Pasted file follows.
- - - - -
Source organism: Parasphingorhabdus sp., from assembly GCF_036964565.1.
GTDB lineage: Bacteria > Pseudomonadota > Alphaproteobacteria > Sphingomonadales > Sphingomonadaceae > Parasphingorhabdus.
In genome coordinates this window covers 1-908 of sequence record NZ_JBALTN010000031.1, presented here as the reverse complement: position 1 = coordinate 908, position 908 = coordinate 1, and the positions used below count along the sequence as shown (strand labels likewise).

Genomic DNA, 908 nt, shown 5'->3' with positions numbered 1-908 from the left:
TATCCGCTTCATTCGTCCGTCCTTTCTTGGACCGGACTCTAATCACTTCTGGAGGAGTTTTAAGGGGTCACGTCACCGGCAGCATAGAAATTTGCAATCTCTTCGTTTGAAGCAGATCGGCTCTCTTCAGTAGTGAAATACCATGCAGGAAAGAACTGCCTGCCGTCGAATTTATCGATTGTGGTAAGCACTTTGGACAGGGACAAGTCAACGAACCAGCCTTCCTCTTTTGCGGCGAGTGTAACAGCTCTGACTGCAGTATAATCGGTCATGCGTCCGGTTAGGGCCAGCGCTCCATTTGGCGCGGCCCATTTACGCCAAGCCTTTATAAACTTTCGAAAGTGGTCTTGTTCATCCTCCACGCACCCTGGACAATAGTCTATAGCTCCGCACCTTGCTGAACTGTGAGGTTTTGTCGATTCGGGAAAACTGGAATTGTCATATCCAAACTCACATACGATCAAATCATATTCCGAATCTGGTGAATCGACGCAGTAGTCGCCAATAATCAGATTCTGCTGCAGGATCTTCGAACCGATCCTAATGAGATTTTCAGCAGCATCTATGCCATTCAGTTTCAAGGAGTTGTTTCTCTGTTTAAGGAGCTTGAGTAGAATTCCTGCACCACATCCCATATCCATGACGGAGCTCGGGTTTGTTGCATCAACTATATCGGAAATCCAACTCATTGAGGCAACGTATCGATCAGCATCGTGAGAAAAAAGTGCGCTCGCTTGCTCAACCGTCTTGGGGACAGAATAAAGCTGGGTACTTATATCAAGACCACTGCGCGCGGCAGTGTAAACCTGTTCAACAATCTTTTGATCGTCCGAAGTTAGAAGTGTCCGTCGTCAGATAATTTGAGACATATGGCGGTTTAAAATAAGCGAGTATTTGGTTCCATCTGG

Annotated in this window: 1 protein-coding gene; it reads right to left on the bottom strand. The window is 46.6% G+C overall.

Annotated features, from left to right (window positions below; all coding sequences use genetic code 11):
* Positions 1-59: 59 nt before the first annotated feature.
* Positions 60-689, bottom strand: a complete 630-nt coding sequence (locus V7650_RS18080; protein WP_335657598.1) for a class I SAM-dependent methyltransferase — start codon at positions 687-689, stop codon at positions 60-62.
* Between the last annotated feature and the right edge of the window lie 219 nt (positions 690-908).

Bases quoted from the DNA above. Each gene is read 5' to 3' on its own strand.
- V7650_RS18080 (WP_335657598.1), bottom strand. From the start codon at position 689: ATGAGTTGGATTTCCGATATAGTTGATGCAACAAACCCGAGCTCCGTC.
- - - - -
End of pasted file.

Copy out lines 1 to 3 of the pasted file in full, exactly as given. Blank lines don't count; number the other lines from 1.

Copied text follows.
Source organism: Parasphingorhabdus sp., from assembly GCF_036964565.1.
GTDB lineage: Bacteria > Pseudomonadota > Alphaproteobacteria > Sphingomonadales > Sphingomonadaceae > Parasphingorhabdus.
In genome coordinates this window covers 1-908 of sequence record NZ_JBALTN010000031.1, presented here as the reverse complement: position 1 = coordinate 908, position 908 = coordinate 1, and the positions used below count along the sequence as shown (strand labels likewise).